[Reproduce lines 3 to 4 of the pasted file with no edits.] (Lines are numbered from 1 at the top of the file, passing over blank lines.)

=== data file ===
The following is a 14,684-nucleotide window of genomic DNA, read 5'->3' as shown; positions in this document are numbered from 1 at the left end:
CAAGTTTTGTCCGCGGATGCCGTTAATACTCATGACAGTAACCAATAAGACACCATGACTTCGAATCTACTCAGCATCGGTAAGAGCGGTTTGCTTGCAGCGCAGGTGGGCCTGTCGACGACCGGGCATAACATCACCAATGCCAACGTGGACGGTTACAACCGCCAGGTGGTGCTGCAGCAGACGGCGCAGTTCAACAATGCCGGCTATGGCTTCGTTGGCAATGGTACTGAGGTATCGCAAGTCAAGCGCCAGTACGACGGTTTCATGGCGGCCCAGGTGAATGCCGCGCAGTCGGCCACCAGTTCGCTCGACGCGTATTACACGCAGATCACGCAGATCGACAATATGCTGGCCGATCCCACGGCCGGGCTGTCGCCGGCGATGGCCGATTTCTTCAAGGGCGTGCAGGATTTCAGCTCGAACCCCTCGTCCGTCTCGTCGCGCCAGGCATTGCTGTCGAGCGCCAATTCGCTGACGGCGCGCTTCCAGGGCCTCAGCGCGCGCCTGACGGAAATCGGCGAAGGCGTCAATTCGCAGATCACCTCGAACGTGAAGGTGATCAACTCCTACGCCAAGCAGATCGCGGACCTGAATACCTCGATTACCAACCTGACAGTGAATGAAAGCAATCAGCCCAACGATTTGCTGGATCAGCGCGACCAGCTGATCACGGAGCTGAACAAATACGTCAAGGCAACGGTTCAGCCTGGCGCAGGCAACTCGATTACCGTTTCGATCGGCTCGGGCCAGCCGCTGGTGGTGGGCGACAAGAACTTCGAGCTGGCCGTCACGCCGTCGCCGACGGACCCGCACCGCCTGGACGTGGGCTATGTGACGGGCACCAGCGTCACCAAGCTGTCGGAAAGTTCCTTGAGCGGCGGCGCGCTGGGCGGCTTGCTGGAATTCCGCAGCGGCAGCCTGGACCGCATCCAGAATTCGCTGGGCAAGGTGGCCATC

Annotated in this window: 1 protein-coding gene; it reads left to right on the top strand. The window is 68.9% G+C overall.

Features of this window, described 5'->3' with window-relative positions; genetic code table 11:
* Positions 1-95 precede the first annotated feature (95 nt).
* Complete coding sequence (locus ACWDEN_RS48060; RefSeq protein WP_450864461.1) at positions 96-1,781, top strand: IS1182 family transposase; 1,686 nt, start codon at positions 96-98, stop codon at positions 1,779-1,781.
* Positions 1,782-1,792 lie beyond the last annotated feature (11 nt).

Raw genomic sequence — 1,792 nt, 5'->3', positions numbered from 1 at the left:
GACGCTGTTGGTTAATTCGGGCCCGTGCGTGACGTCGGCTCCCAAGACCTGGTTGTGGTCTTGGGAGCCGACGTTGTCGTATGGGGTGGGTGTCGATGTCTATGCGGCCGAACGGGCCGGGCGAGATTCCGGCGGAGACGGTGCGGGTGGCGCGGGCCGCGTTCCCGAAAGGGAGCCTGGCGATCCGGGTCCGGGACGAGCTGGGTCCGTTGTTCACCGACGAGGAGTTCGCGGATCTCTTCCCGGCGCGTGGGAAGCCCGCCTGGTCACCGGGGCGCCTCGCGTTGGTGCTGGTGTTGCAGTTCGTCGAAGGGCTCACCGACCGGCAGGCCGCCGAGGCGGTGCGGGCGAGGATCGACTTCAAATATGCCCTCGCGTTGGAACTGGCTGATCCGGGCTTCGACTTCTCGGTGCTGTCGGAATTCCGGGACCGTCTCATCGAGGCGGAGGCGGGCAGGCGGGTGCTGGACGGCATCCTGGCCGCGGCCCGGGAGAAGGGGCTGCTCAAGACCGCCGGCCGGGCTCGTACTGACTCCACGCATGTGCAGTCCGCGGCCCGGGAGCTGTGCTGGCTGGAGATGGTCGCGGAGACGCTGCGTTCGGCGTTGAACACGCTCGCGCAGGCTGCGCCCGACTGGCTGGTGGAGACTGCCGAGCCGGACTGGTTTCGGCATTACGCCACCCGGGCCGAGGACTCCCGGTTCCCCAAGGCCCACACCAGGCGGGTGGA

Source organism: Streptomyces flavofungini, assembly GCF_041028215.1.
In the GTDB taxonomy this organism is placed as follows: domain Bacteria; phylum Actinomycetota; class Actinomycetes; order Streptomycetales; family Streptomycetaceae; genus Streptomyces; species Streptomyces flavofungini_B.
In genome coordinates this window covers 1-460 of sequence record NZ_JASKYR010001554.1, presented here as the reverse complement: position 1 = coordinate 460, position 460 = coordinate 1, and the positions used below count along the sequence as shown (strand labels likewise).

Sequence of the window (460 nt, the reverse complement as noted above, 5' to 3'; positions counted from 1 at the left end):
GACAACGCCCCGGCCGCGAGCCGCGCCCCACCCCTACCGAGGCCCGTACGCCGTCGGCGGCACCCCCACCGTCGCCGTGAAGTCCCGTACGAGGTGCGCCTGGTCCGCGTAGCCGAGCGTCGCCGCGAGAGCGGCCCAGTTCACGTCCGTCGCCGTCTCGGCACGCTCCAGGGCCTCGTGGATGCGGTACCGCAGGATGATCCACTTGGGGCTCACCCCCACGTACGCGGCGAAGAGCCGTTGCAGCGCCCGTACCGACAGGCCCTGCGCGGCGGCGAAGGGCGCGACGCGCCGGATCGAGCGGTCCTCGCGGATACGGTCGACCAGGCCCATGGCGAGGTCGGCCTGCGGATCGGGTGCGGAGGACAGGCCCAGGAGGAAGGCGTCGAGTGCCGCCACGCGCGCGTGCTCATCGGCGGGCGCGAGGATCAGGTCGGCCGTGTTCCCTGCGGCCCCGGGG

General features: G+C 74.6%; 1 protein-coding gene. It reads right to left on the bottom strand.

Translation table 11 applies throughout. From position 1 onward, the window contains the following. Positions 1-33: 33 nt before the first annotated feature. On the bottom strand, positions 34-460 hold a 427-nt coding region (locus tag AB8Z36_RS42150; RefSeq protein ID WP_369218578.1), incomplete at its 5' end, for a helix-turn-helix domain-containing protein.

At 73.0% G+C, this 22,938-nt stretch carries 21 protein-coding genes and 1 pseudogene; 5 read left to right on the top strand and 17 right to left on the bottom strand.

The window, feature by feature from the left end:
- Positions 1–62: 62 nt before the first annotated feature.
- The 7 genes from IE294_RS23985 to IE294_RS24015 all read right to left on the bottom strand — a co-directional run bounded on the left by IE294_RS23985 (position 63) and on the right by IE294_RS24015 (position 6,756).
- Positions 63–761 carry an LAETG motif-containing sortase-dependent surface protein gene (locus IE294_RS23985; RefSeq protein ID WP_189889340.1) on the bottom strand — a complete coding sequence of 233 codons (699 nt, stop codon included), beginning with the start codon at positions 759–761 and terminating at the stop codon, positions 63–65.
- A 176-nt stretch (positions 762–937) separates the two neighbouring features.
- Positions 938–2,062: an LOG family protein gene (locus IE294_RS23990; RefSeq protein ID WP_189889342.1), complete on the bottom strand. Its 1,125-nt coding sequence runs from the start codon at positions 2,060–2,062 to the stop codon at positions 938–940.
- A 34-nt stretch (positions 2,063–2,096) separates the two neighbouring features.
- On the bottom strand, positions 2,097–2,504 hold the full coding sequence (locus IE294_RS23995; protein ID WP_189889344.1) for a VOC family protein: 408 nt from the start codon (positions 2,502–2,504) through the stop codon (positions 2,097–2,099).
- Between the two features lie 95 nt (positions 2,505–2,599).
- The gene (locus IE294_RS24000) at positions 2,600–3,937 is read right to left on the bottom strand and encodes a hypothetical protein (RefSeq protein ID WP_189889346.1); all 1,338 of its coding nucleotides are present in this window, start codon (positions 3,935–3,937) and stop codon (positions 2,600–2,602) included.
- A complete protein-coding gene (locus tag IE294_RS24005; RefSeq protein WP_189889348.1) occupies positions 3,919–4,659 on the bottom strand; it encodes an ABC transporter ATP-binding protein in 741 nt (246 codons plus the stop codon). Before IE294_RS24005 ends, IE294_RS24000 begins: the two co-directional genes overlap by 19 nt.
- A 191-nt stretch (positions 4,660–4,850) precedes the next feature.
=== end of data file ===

Annotated in this window: 1 protein-coding gene; it reads left to right on the top strand. The window is 68.9% G+C overall.

Features of this window, described 5'->3' with window-relative positions; genetic code table 11: